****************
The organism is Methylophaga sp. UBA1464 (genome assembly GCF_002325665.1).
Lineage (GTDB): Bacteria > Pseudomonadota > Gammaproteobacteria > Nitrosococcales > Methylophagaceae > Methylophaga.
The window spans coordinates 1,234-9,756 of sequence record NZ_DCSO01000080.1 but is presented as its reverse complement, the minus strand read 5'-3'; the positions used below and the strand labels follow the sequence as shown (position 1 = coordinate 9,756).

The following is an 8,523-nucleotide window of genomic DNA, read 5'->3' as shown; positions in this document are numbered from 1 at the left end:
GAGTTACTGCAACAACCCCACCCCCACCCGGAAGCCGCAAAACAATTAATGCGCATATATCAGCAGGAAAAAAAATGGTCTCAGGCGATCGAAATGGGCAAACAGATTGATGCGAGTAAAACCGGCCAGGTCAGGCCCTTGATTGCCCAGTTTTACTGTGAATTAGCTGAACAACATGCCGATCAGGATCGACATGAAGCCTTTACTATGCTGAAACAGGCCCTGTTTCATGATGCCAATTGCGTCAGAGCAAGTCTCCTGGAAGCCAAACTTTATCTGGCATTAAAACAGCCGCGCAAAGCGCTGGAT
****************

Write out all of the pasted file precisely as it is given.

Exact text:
The organism is Methylophaga sp. UBA1464 (genome assembly GCF_002325665.1).
Lineage (GTDB): Bacteria > Pseudomonadota > Gammaproteobacteria > Nitrosococcales > Methylophagaceae > Methylophaga.
The window spans coordinates 1,234-9,756 of sequence record NZ_DCSO01000080.1 but is presented as its reverse complement, the minus strand read 5'-3'; the positions used below and the strand labels follow the sequence as shown (position 1 = coordinate 9,756).

The following is an 8,523-nucleotide window of genomic DNA, read 5'->3' as shown; positions in this document are numbered from 1 at the left end:
GAGTTACTGCAACAACCCCACCCCCACCCGGAAGCCGCAAAACAATTAATGCGCATATATCAGCAGGAAAAAAAATGGTCTCAGGCGATCGAAATGGGCAAACAGATTGATGCGAGTAAAACCGGCCAGGTCAGGCCCTTGATTGCCCAGTTTTACTGTGAATTAGCTGAACAACATGCCGATCAGGATCGACATGAAGCCTTTACTATGCTGAAACAGGCCCTGTTTCATGATGCCAATTGCGTCAGAGCAAGTCTCCTGGAAGCCAAACTTTATCTGGCATTAAAACAGCCGCGCAAAGCGCTGGAT